Now you're cutting and pasting random quotes and pictures from Nyquist sampling theory, but I'm waiting for an Ebay snipe to trigger, so I'll play:
I actually have three degrees A Bachelor's and Master's in Electrical Engineering, and a second Master's in Computer Science. But let's get back to CNC interpolation...Originally Posted by Evan
This quote is correct, but taken somewhat out of context. Nyquist sampling theory applies to digitally sampling any analog signal. It's a rule applied to digital signal processing, including audio and graphics.Originally Posted by Evan
Unfortunately, cutting a curve with a CNC toolpath is not sampling an analog signal, and therefore has nothing to do with Nyquist sampling theory.
You don't understand how Fourier Analysis works, or applies here. A single component signal, like the pure sine wave I proposed earlier in the thread, and which you have copied in your post from some random Nyquist tutorial, is a single term function, and not an infinite series.Originally Posted by Evan
An infinite series occurs when you're sampling a complex signal with an infinite number of frequency components. Fourier analysis breaks each frequency component into a separate sine wave, such that the sum of all the sine waves == the original signal.
If you have a mathematical discontinuity, such as a square wave signal, it takes an infinite series of frequency components to represent. But the reason I picked the pure sine wave for your challenge, and the reason it's in the Nyquist diagram you copied, is because a pure sine wave has a single frequency component, and therefore no Fourier analysis is necessary:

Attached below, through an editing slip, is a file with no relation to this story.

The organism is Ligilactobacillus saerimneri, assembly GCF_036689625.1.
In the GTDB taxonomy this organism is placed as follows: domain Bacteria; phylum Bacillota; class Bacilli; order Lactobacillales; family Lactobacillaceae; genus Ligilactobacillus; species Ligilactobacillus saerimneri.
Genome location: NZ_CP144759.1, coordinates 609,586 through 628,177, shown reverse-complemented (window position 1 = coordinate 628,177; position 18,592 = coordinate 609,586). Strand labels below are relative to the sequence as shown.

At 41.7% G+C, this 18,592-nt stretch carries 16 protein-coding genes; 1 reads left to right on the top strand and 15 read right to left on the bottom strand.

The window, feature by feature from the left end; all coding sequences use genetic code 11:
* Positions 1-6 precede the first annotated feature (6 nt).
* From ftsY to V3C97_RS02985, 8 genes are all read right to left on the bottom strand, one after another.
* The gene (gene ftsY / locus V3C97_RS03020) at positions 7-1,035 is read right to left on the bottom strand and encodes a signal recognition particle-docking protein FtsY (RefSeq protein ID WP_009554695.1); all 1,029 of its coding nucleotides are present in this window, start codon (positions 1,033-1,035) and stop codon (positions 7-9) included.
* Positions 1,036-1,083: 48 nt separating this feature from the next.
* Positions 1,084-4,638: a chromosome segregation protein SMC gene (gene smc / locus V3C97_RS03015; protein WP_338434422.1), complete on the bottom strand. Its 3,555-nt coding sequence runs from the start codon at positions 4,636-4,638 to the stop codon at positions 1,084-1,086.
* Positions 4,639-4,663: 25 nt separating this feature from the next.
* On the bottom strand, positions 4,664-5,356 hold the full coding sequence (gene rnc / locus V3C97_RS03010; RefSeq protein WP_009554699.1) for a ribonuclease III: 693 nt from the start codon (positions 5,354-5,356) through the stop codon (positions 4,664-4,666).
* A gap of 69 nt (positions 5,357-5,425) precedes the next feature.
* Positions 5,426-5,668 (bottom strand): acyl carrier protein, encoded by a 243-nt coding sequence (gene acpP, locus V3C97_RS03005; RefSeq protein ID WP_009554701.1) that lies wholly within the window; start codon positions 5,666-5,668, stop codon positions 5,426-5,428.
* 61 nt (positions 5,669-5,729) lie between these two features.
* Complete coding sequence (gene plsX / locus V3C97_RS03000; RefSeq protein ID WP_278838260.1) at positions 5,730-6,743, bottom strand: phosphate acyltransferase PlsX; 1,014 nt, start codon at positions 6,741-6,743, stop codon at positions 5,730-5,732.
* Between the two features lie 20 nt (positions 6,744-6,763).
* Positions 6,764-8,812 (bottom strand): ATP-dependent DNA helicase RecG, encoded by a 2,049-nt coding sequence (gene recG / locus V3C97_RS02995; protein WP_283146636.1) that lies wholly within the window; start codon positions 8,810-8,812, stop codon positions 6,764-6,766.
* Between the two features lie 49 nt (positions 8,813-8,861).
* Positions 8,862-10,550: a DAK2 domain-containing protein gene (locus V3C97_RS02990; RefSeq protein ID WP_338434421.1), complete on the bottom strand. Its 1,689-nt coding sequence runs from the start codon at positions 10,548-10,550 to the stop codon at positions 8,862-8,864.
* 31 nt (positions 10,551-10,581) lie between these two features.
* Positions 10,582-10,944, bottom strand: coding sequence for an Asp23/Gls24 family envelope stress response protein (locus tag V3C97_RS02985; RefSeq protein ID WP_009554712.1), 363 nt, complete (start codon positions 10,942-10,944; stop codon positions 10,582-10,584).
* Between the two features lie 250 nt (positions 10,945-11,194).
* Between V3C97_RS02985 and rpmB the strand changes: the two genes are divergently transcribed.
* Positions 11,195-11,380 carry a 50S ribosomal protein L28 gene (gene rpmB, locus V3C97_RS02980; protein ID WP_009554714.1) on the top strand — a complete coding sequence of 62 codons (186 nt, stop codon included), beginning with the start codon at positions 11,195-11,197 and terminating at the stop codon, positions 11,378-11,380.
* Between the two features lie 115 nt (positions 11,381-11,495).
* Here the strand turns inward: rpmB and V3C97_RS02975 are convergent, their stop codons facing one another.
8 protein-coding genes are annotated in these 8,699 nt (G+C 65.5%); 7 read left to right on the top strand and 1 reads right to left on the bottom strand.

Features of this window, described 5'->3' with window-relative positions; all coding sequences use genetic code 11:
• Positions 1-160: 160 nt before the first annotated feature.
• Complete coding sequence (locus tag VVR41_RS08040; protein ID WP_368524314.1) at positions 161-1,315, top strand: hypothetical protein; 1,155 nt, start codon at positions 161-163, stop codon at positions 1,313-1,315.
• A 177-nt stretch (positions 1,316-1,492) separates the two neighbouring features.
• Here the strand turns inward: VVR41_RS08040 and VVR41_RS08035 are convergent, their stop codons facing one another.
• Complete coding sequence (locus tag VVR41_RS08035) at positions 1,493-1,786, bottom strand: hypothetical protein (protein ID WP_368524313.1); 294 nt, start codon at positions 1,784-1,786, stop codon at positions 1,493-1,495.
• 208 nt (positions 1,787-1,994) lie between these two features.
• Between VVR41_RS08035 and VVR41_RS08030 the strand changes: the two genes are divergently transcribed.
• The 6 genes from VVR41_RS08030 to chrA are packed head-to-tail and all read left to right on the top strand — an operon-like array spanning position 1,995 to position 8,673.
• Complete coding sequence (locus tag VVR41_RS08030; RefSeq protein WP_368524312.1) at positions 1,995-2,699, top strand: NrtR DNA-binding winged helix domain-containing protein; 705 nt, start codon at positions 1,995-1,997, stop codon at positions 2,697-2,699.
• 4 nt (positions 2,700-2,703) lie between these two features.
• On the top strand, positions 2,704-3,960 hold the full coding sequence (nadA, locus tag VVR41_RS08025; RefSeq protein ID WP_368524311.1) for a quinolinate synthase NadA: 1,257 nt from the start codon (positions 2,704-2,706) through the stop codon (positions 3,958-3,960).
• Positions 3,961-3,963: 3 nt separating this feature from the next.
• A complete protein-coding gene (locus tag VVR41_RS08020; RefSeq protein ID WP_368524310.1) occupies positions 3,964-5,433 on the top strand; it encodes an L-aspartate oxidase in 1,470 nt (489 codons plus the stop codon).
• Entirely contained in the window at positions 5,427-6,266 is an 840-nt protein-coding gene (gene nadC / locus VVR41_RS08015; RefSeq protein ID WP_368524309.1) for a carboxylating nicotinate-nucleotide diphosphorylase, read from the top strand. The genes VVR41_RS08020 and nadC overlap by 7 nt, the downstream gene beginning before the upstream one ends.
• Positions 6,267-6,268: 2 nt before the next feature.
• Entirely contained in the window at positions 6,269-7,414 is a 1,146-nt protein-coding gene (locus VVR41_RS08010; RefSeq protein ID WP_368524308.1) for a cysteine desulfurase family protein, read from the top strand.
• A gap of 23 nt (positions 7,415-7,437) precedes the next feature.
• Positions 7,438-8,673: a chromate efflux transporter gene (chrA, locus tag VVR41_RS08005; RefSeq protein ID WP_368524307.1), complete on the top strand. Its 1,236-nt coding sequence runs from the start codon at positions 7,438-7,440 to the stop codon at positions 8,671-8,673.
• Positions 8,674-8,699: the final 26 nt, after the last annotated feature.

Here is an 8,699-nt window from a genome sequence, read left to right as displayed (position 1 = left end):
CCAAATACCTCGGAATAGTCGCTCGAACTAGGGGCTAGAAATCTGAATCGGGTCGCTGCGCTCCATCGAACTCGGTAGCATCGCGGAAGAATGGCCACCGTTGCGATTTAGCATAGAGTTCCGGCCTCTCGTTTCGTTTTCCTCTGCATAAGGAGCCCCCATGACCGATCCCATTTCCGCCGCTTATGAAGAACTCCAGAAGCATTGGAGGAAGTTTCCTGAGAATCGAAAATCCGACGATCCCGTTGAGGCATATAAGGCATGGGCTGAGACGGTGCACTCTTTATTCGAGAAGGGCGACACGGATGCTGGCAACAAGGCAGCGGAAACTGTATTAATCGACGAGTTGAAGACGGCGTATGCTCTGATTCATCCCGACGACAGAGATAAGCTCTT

Originally Posted by lazloThat's not what that Nyquist diagram is showing Evan. That's the classic undergraduate Nyquist sampling diagram that I described to you in this post:Originally Posted by Evan
Which is exactly the example in the section of the Nyquist diagram you snatched. That's not a coincidence by the way, this is the same exact example you use to teach Nyquist to undergraduates:Originally Posted by Lazlo
2 Hz Sine Wave with 2 Hz Sampling:
And the third picture is with ideal Nyquist sampling: a 2 Hz pure sine wave with 4 Hz (Nyquist) sampling frequency, and the since wave is captured perfectly:
2 Hz Sine Wave with 4 Hz Sampling:
This is also the exact sine wave in the challenge I proposed to you to show you why Nyquist Sampling theory has nothing to do with CNC toolpaths: Take that 2 Hz Sine wave, and make a 2.5D or 3D model of it. Nyquist says, and your diagram shows, 2 sample points per cycle is necessary and sufficient to describe the sine wave. Now cut that sine wave on a CNC toolpath.
Despite the fact that's it's a pure sine wave, with a single frequency term, it will still take an infinite number of interpolated cutting steps to cut a smooth version of it.
So if you really understand Nyquist Sampling Theory, it will take you 10 minutes to generate that sine wave in CAD and create a GCode file of it. It will be immediately apparently to you that it will take an infinite number of vectors to cut a smooth version of it, as Swarf&Sparks aptly pointed out.Originally Posted by lazlo